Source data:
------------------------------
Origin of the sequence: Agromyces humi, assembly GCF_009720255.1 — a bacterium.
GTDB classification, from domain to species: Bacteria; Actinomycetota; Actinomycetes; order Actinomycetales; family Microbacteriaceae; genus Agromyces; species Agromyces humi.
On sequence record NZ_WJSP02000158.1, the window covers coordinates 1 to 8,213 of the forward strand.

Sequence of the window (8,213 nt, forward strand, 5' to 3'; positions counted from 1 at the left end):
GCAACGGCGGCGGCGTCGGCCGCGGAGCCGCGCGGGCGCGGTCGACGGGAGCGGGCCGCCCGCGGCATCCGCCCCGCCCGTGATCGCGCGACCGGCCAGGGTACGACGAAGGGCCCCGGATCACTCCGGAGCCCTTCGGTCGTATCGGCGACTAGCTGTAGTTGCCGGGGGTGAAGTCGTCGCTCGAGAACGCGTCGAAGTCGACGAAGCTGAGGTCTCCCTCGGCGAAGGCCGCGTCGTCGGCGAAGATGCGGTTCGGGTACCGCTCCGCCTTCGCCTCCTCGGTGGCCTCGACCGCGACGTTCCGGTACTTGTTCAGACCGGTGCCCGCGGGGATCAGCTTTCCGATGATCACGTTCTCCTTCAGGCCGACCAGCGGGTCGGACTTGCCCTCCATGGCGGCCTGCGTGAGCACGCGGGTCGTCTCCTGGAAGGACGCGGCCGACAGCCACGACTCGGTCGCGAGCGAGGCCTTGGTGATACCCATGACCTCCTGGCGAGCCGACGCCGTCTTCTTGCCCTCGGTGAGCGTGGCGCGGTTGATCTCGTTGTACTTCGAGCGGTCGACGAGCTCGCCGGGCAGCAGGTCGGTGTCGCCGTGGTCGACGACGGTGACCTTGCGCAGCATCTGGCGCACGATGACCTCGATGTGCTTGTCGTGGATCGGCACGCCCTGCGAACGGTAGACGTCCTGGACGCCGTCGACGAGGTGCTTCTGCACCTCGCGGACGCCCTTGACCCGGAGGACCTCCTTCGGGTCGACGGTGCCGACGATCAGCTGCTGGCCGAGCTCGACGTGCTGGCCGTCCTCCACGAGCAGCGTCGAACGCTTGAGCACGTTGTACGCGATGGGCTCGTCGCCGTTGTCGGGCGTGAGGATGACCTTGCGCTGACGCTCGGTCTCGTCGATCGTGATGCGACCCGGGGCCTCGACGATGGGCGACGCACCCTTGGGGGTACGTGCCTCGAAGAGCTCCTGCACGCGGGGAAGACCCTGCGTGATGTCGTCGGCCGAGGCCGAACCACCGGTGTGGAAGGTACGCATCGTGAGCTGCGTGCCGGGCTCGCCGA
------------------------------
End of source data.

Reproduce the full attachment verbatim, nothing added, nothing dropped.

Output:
Origin of the sequence: Agromyces humi, assembly GCF_009720255.1 — a bacterium.
GTDB classification, from domain to species: Bacteria; Actinomycetota; Actinomycetes; order Actinomycetales; family Microbacteriaceae; genus Agromyces; species Agromyces humi.
On sequence record NZ_WJSP02000158.1, the window covers coordinates 1 to 8,213 of the forward strand.

Sequence of the window (8,213 nt, forward strand, 5' to 3'; positions counted from 1 at the left end):
GCAACGGCGGCGGCGTCGGCCGCGGAGCCGCGCGGGCGCGGTCGACGGGAGCGGGCCGCCCGCGGCATCCGCCCCGCCCGTGATCGCGCGACCGGCCAGGGTACGACGAAGGGCCCCGGATCACTCCGGAGCCCTTCGGTCGTATCGGCGACTAGCTGTAGTTGCCGGGGGTGAAGTCGTCGCTCGAGAACGCGTCGAAGTCGACGAAGCTGAGGTCTCCCTCGGCGAAGGCCGCGTCGTCGGCGAAGATGCGGTTCGGGTACCGCTCCGCCTTCGCCTCCTCGGTGGCCTCGACCGCGACGTTCCGGTACTTGTTCAGACCGGTGCCCGCGGGGATCAGCTTTCCGATGATCACGTTCTCCTTCAGGCCGACCAGCGGGTCGGACTTGCCCTCCATGGCGGCCTGCGTGAGCACGCGGGTCGTCTCCTGGAAGGACGCGGCCGACAGCCACGACTCGGTCGCGAGCGAGGCCTTGGTGATACCCATGACCTCCTGGCGAGCCGACGCCGTCTTCTTGCCCTCGGTGAGCGTGGCGCGGTTGATCTCGTTGTACTTCGAGCGGTCGACGAGCTCGCCGGGCAGCAGGTCGGTGTCGCCGTGGTCGACGACGGTGACCTTGCGCAGCATCTGGCGCACGATGACCTCGATGTGCTTGTCGTGGATCGGCACGCCCTGCGAACGGTAGACGTCCTGGACGCCGTCGACGAGGTGCTTCTGCACCTCGCGGACGCCCTTGACCCGGAGGACCTCCTTCGGGTCGACGGTGCCGACGATCAGCTGCTGGCCGAGCTCGACGTGCTGGCCGTCCTCCACGAGCAGCGTCGAACGCTTGAGCACGTTGTACGCGATGGGCTCGTCGCCGTTGTCGGGCGTGAGGATGACCTTGCGCTGACGCTCGGTCTCGTCGATCGTGATGCGACCCGGGGCCTCGACGATGGGCGACGCACCCTTGGGGGTACGTGCCTCGAAGAGCTCCTGCACGCGGGGAAGACCCTGCGTGATGTCGTCGGCCGAGGCCGAACCACCGGTGTGGAAGGTACGCATCGTGAGCTGCGTGCCGGGCTCGCCGA